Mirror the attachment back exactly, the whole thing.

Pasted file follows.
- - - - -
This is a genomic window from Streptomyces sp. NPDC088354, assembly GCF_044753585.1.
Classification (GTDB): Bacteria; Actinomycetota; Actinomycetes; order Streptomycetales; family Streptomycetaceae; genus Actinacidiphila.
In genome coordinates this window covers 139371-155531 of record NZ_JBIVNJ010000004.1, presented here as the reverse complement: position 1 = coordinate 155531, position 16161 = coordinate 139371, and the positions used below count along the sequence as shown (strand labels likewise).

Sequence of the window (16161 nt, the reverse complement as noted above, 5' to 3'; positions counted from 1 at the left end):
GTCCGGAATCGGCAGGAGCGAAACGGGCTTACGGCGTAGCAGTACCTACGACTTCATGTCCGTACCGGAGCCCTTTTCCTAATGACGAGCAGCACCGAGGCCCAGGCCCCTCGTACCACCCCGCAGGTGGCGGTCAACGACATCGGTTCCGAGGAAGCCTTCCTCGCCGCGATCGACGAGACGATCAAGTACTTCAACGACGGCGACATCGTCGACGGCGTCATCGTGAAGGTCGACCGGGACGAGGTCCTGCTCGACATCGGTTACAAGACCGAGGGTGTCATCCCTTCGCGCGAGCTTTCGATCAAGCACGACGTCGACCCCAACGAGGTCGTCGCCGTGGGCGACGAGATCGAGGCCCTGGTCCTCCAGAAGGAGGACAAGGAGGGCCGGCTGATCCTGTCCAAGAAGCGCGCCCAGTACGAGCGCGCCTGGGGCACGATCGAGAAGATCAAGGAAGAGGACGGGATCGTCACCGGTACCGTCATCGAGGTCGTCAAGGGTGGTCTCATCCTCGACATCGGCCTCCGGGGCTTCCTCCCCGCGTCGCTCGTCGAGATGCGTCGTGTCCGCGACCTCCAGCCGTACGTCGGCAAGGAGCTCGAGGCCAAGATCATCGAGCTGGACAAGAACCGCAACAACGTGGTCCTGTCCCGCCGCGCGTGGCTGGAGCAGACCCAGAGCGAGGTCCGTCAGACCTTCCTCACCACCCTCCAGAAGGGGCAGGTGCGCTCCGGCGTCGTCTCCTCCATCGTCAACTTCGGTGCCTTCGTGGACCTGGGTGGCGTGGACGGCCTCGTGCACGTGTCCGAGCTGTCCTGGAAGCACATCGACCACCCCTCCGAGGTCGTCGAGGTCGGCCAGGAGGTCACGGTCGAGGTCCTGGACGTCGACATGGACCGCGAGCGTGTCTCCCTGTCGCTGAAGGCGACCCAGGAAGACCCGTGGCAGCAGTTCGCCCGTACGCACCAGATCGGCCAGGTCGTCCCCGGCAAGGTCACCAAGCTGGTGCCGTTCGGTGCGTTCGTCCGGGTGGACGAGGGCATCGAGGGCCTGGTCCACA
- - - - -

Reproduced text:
This is a genomic window from Streptomyces sp. NPDC088354, assembly GCF_044753585.1.
Classification (GTDB): Bacteria; Actinomycetota; Actinomycetes; order Streptomycetales; family Streptomycetaceae; genus Actinacidiphila.
In genome coordinates this window covers 139371-155531 of record NZ_JBIVNJ010000004.1, presented here as the reverse complement: position 1 = coordinate 155531, position 16161 = coordinate 139371, and the positions used below count along the sequence as shown (strand labels likewise).

Sequence of the window (16161 nt, the reverse complement as noted above, 5' to 3'; positions counted from 1 at the left end):
GTCCGGAATCGGCAGGAGCGAAACGGGCTTACGGCGTAGCAGTACCTACGACTTCATGTCCGTACCGGAGCCCTTTTCCTAATGACGAGCAGCACCGAGGCCCAGGCCCCTCGTACCACCCCGCAGGTGGCGGTCAACGACATCGGTTCCGAGGAAGCCTTCCTCGCCGCGATCGACGAGACGATCAAGTACTTCAACGACGGCGACATCGTCGACGGCGTCATCGTGAAGGTCGACCGGGACGAGGTCCTGCTCGACATCGGTTACAAGACCGAGGGTGTCATCCCTTCGCGCGAGCTTTCGATCAAGCACGACGTCGACCCCAACGAGGTCGTCGCCGTGGGCGACGAGATCGAGGCCCTGGTCCTCCAGAAGGAGGACAAGGAGGGCCGGCTGATCCTGTCCAAGAAGCGCGCCCAGTACGAGCGCGCCTGGGGCACGATCGAGAAGATCAAGGAAGAGGACGGGATCGTCACCGGTACCGTCATCGAGGTCGTCAAGGGTGGTCTCATCCTCGACATCGGCCTCCGGGGCTTCCTCCCCGCGTCGCTCGTCGAGATGCGTCGTGTCCGCGACCTCCAGCCGTACGTCGGCAAGGAGCTCGAGGCCAAGATCATCGAGCTGGACAAGAACCGCAACAACGTGGTCCTGTCCCGCCGCGCGTGGCTGGAGCAGACCCAGAGCGAGGTCCGTCAGACCTTCCTCACCACCCTCCAGAAGGGGCAGGTGCGCTCCGGCGTCGTCTCCTCCATCGTCAACTTCGGTGCCTTCGTGGACCTGGGTGGCGTGGACGGCCTCGTGCACGTGTCCGAGCTGTCCTGGAAGCACATCGACCACCCCTCCGAGGTCGTCGAGGTCGGCCAGGAGGTCACGGTCGAGGTCCTGGACGTCGACATGGACCGCGAGCGTGTCTCCCTGTCGCTGAAGGCGACCCAGGAAGACCCGTGGCAGCAGTTCGCCCGTACGCACCAGATCGGCCAGGTCGTCCCCGGCAAGGTCACCAAGCTGGTGCCGTTCGGTGCGTTCGTCCGGGTGGACGAGGGCATCGAGGGCCTGGTCCACA